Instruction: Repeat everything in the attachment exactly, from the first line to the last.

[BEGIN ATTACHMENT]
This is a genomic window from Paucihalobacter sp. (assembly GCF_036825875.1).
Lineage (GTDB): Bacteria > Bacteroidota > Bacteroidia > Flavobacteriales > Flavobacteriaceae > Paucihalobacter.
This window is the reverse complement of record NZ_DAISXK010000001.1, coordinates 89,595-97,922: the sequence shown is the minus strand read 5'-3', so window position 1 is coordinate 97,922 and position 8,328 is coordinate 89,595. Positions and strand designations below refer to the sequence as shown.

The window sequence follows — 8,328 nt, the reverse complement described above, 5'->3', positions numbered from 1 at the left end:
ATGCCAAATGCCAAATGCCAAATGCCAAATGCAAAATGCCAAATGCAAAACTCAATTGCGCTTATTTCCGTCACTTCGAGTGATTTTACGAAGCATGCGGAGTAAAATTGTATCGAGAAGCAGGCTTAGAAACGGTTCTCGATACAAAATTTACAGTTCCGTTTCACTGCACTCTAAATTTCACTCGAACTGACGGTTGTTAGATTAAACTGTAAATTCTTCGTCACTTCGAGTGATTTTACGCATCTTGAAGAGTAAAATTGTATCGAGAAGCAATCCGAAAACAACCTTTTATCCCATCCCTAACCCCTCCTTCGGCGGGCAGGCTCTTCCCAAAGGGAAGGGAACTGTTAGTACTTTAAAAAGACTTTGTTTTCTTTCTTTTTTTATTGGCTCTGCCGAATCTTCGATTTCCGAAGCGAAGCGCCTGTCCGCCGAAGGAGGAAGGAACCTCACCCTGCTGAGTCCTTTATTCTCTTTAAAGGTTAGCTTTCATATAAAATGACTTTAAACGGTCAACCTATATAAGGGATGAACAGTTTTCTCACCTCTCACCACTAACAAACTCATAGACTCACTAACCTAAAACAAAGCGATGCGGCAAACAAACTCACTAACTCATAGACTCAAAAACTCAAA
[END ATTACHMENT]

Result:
This is a genomic window from Paucihalobacter sp. (assembly GCF_036825875.1).
Lineage (GTDB): Bacteria > Bacteroidota > Bacteroidia > Flavobacteriales > Flavobacteriaceae > Paucihalobacter.
This window is the reverse complement of record NZ_DAISXK010000001.1, coordinates 89,595-97,922: the sequence shown is the minus strand read 5'-3', so window position 1 is coordinate 97,922 and position 8,328 is coordinate 89,595. Positions and strand designations below refer to the sequence as shown.

The window sequence follows — 8,328 nt, the reverse complement described above, 5'->3', positions numbered from 1 at the left end:
ATGCCAAATGCCAAATGCCAAATGCCAAATGCAAAATGCCAAATGCAAAACTCAATTGCGCTTATTTCCGTCACTTCGAGTGATTTTACGAAGCATGCGGAGTAAAATTGTATCGAGAAGCAGGCTTAGAAACGGTTCTCGATACAAAATTTACAGTTCCGTTTCACTGCACTCTAAATTTCACTCGAACTGACGGTTGTTAGATTAAACTGTAAATTCTTCGTCACTTCGAGTGATTTTACGCATCTTGAAGAGTAAAATTGTATCGAGAAGCAATCCGAAAACAACCTTTTATCCCATCCCTAACCCCTCCTTCGGCGGGCAGGCTCTTCCCAAAGGGAAGGGAACTGTTAGTACTTTAAAAAGACTTTGTTTTCTTTCTTTTTTTATTGGCTCTGCCGAATCTTCGATTTCCGAAGCGAAGCGCCTGTCCGCCGAAGGAGGAAGGAACCTCACCCTGCTGAGTCCTTTATTCTCTTTAAAGGTTAGCTTTCATATAAAATGACTTTAAACGGTCAACCTATATAAGGGATGAACAGTTTTCTCACCTCTCACCACTAACAAACTCATAGACTCACTAACCTAAAACAAAGCGATGCGGCAAACAAACTCACTAACTCATAGACTCAAAAACTCAAA